If Company X grows to occupy all five floors within 50 years, and it pays cash for each floor as it occupies that floor, it won't pay any interest on the original construction costs. Capital Finance will cover those costs, thereby contributing significantly to the financing and overall cost of the building.
Likewise, if the districts pay cash for each block of water they take, at the time they actually take each block, the districts won't pay any interest. The state will cover the interest costs of the pipeline project. That, clearly, is "a big chunk."
Wilson and other project opponents tend to significantly exaggerate the financing costs of the project, then they happily trot out those costs as a reason that Washington County cannot afford the pipeline.
Let's hope that those project opponents, when it is pointed out that those same costs actually will be picked up by the state, won't try to say that those costs suddenly constitute something less than "a big chunk."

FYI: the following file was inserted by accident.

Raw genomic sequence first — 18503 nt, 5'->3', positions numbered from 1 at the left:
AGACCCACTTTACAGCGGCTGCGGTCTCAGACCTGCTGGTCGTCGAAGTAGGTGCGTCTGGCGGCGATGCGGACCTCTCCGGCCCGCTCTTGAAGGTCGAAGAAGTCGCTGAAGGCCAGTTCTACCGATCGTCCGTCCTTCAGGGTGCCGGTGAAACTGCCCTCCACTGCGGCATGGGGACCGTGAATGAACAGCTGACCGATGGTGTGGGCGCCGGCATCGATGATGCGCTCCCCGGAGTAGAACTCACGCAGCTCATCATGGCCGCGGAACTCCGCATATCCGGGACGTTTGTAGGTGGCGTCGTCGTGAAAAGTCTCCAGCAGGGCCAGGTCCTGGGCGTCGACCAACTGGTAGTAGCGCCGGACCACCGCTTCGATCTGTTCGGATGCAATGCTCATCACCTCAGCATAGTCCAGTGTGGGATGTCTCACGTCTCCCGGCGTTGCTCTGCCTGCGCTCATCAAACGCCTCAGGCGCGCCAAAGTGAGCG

This is an important project to southern Utah and to the entire state of Utah. As such, local residents will pick up a good portion of the tab and the citizens of Utah also will help - just as we've done, and will do, with water projects and infrastructure items in other parts of the state.

* STEPHEN URQUHART, a Republican, represents St. George in the Utah House.

Republicans voting for Alder

Our campaign has heard from thousands of people who usually vote Republican that they're voting for Lin because he supports a vote on the Lake Powell Pipeline, because he's young and full of energy to accomplish his new ideas, because he's not an incumbent or some other reason. Many of these people also say they're voting for Brooks Pace because he shares Lin's views on the Pipeline and Jim Matheson because he's proven that he cares about southern Utah.

We're grateful for these stories and now the Spectrum has confirmed that these Republican voters are actually doing what they say. Here's the story:

Debates in the news